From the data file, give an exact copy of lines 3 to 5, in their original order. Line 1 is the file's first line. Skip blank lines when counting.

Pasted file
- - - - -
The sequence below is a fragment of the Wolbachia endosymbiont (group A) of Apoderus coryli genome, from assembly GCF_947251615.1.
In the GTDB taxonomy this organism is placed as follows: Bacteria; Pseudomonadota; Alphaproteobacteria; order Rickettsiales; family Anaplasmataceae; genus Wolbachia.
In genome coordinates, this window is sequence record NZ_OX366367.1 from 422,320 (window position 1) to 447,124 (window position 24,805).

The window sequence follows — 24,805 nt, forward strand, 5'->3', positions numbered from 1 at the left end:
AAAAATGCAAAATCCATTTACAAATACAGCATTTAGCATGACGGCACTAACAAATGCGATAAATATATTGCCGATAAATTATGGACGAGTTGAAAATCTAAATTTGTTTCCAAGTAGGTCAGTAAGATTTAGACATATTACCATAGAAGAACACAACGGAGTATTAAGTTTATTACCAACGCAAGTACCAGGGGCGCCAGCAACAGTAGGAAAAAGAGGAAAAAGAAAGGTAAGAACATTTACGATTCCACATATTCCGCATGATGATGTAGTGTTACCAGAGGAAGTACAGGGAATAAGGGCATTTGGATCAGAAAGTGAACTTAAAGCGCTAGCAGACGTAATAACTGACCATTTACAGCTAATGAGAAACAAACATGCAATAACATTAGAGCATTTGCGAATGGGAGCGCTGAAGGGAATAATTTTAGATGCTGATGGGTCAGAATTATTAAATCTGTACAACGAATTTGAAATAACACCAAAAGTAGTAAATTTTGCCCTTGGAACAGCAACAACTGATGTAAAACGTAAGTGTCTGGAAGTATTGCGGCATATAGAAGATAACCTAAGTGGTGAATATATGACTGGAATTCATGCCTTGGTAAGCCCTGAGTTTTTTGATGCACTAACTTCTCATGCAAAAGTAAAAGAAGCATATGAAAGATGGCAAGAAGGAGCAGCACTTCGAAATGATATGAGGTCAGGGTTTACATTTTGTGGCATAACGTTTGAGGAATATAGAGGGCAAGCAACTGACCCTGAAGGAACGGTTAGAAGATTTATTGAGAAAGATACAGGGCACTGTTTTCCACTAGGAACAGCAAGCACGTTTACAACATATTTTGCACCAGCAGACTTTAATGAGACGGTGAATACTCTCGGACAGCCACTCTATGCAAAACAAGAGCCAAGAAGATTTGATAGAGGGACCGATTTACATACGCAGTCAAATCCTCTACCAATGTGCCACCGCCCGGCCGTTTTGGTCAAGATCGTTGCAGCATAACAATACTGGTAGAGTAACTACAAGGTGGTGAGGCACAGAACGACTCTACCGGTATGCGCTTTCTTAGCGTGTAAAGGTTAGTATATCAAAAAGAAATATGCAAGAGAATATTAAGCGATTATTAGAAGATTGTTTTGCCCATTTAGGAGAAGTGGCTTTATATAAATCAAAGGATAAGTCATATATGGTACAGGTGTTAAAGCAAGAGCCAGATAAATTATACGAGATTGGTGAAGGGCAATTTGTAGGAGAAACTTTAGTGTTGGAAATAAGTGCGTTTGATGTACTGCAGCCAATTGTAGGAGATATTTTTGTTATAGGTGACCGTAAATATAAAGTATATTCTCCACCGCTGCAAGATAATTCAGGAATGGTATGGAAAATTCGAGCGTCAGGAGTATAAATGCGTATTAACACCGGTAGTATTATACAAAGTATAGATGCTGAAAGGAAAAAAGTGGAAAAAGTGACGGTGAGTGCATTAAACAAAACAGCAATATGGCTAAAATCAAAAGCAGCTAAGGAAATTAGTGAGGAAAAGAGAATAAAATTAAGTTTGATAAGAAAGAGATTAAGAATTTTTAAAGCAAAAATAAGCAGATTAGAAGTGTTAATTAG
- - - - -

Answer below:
In genome coordinates, this window is sequence record NZ_OX366367.1 from 422,320 (window position 1) to 447,124 (window position 24,805).

The window sequence follows — 24,805 nt, forward strand, 5'->3', positions numbered from 1 at the left end:
AAAAATGCAAAATCCATTTACAAATACAGCATTTAGCATGACGGCACTAACAAATGCGATAAATATATTGCCGATAAATTATGGACGAGTTGAAAATCTAAATTTGTTTCCAAGTAGGTCAGTAAGATTTAGACATATTACCATAGAAGAACACAACGGAGTATTAAGTTTATTACCAACGCAAGTACCAGGGGCGCCAGCAACAGTAGGAAAAAGAGGAAAAAGAAAGGTAAGAACATTTACGATTCCACATATTCCGCATGATGATGTAGTGTTACCAGAGGAAGTACAGGGAATAAGGGCATTTGGATCAGAAAGTGAACTTAAAGCGCTAGCAGACGTAATAACTGACCATTTACAGCTAATGAGAAACAAACATGCAATAACATTAGAGCATTTGCGAATGGGAGCGCTGAAGGGAATAATTTTAGATGCTGATGGGTCAGAATTATTAAATCTGTACAACGAATTTGAAATAACACCAAAAGTAGTAAATTTTGCCCTTGGAACAGCAACAACTGATGTAAAACGTAAGTGTCTGGAAGTATTGCGGCATATAGAAGATAACCTAAGTGGTGAATATATGACTGGAATTCATGCCTTGGTAAGCCCTGAGTTTTTTGATGCACTAACTTCTCATGCAAAAGTAAAAGAAGCATATGAAAGATGGCAAGAAGGAGCAGCACTTCGAAATGATATGAGGTCAGGGTTTACATTTTGTGGCATAACGTTTGAGGAATATAGAGGGCAAGCAACTGACCCTGAAGGAACGGTTAGAAGATTTATTGAGAAAGATACAGGGCACTGTTTTCCACTAGGAACAGCAAGCACGTTTACAACATATTTTGCACCAGCAGACTTTAATGAGACGGTGAATACTCTCGGACAGCCACTCTATGCAAAACAAGAGCCAAGAAGATTTGATAGAGGGACCGATTTACATACGCAGTCAAATCCTCTACCAATGTGCCACCGCCCGGCCGTTTTGGTCAAGATCGTTGCAGCATAACAATACTGGTAGAGTAACTACAAGGTGGTGAGGCACAGAACGACTCTACCGGTATGCGCTTTCTTAGCGTGTAAAGGTTAGTATATCAAAAAGAAATATGCAAGAGAATATTAAGCGATTATTAGAAGATTGTTTTGCCCATTTAGGAGAAGTGGCTTTATATAAATCAAAGGATAAGTCATATATGGTACAGGTGTTAAAGCAAGAGCCAGATAAATTATACGAGATTGGTGAAGGGCAATTTGTAGGAGAAACTTTAGTGTTGGAAATAAGTGCGTTTGATGTACTGCAGCCAATTGTAGGAGATATTTTTGTTATAGGTGACCGTAAATATAAAGTATATTCTCCACCGCTGCAAGATAATTCAGGAATGGTATGGAAAATTCGAGCGTCAGGAGTATAAATGCGTATTAACACCGGTAGTATTATACAAAGTATAGATGCTGAAAGGAAAAAAGTGGAAAAAGTGACGGTGAGTGCATTAAACAAAACAGCAATATGGCTAAAATCAAAAGCAGCTAAGGAAATTAGTGAGGAAAAGAGAATAAAATTAAGTTTGATAAGAAAGAGATTAAGAATTTTTAAAGCAAAAATAAGCAGATTAGAAGTGTTAATTAG